Skip to main content

Environmental groups call Adani investment "nod" for Aussie coalmine project cynical: "Private finance remains elusive"

By Our Representative
An alliance of 20 key Australian environmental groups has dismissed the news that Adani’s Board have made a new ‘investment decision’ for the Carmichael coal mine in Queensland, Australia. “This so-called decision is a cynical exercise designed to attract a $1 billion loan from the Australian Government, with private finance continuing to remain elusive for Adani”, it said.
The Stop Adani Alliance, claiming to have the backing of over 1.5 million Australians, said, it “vows to keep fighting the mine.”
Alliance spokesperson and prominent businessman, Australian Conservation Foundation (ACF) President Geoff Cousins AM, said, “This is groundhog day. Adani has announced an ‘investment decision’ multiple times over the six years since it acquired this project proposal but it still floundering around trying to secure the finance it needs to obtain ‘financial close’.”
Cousins AM contended, “Adani is yet to lure any financial institutions willing to bankroll the project, which is proving hugely unpopular with the Australian public. Without this support and public subsidies, the heavily leveraged balance sheet of Adani Enterprises leaves no internal capacity to fund this A$5bn project proposal.”
“If the Australian government hands Adani $1 billion loan of public money for this destructive mine that will destroy our Reef, we will consider all avenues, including legal action, to stop it”, he added.
Julien Vincent, Executive Director of environmental finance group, Market Forces, said, “Adani still faces an uphill slog to secure finance for what is an unviable project. 23 banks have either distanced themselves publicly from coal export projects in Australia’s Galilee Basin, or introduced policies that prohibit financing Adani’s mine.”
Vincent added, “Global shifts towards clean energy and India’s move away from coal makes Adani’s project a dud prospect. No wonder no one will touch it.”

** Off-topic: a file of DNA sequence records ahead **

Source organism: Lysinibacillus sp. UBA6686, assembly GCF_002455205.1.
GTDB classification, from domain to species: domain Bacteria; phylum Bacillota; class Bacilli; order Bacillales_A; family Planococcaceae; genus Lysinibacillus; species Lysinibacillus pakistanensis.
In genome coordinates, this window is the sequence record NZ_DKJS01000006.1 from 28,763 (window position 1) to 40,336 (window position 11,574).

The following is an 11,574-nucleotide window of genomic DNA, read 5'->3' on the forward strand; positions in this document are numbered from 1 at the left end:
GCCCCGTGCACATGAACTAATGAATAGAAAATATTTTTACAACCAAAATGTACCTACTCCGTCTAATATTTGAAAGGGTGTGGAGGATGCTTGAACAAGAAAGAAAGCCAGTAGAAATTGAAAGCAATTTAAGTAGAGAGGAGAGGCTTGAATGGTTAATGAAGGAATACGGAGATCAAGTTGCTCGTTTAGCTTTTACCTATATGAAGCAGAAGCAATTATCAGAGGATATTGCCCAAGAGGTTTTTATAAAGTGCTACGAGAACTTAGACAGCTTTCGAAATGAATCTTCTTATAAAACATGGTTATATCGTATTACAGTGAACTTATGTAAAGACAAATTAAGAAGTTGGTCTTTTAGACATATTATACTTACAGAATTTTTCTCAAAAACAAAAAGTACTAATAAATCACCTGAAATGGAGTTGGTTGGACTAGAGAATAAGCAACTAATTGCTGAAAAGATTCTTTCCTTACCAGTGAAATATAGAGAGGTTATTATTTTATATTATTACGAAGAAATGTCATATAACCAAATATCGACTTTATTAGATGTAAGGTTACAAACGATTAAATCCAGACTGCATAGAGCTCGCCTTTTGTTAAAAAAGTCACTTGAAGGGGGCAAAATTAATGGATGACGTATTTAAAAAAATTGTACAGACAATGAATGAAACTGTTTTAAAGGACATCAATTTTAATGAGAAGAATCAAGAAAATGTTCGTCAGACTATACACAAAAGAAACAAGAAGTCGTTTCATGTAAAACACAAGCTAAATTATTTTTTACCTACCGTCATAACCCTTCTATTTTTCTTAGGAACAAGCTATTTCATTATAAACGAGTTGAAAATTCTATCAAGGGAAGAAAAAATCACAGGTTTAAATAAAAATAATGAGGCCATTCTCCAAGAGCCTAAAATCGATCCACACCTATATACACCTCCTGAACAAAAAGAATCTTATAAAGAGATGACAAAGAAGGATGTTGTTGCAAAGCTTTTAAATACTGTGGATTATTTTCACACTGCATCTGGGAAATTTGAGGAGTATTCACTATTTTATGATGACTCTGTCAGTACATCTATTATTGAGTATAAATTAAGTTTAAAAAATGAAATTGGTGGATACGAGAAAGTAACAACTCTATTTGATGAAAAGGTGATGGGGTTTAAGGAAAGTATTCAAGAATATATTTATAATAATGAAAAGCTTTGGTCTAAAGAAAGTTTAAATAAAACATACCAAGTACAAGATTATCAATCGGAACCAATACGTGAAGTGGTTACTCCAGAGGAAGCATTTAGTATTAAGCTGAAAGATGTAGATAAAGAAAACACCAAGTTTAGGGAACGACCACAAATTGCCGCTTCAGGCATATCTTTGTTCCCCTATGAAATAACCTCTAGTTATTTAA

Sam Regester, Environmental Justice Co-Director at GetUp said, “The company may be looking to turn some soil but Adani, and its cheer squad in the Australian and Queensland governments, are not prepared for the massive backlash from Australians who understand this project is fundamentally wrong. We won’t stop until we stop Adani.”
“Membership of the Stop Adani Alliance is blooming and Stop Adani local groups are popping up like mushrooms, with over 160 local groups around the nation. We’ve had 380 public events to date, including 200 screenings of the ‘Guarding the Galilee’ documentary with over 100 more booked in.”
Larissa Baldwin, National Co-Director of the Seed Indigenous Youth Climate Network, said, “Neither the Queensland or Australian governments should allow Adani to ignore the rights of Indigenous people who’ve not consented to a mine which will destroy land and culture. The Government’s ‘Adani amendments’ to the Native Title Act are stalled in the Australian Senate because consultation with mob has been so shoddy. Putting mining rights before our land rights has got to stop.”
Maree Dibella, Co-ordinator of the North Queensland Conservation Council in Townsville said, “Just three weeks ago Adani announced it was suspending its final investment decision indefinitely in a move designed to force a royalty deal. Today they’re here in Townsville, cutting a ribbon to open their office, promising our community the world. How we can trust anything this company says?”
“The Queensland Government should be ashamed to stand by Adani today, having broken their promise of no backroom deals and no public funding for Adani by granting concessions in a secret royalty deal that may cost Queenslanders over $360 million”, Dibella added.

Comments

TRENDING

Amit Shah 'wrong': Lack of transparency characterized bank frauds, NPAs, jobs data

Counterview Desk
India's senior RTI activists Nikhil Dey, Anjali Bhardwaj, Venktesh Nayak, Rakesh Reddy Dubbudu, Dr. Shaikh Ghulam Rasool, Pankti Jog and Pradip Pradhan, who are attached with the National Campaign for Peoples' Right to Information (NCPRI), have said that Union home minister Amit Shah's claim that the Government of India is committed to transparency stands in sharp contrast to its actual actions.

Untold story of Jammu: Business 'down', students fear lynching, teachers can't speak

By Rajiv Shah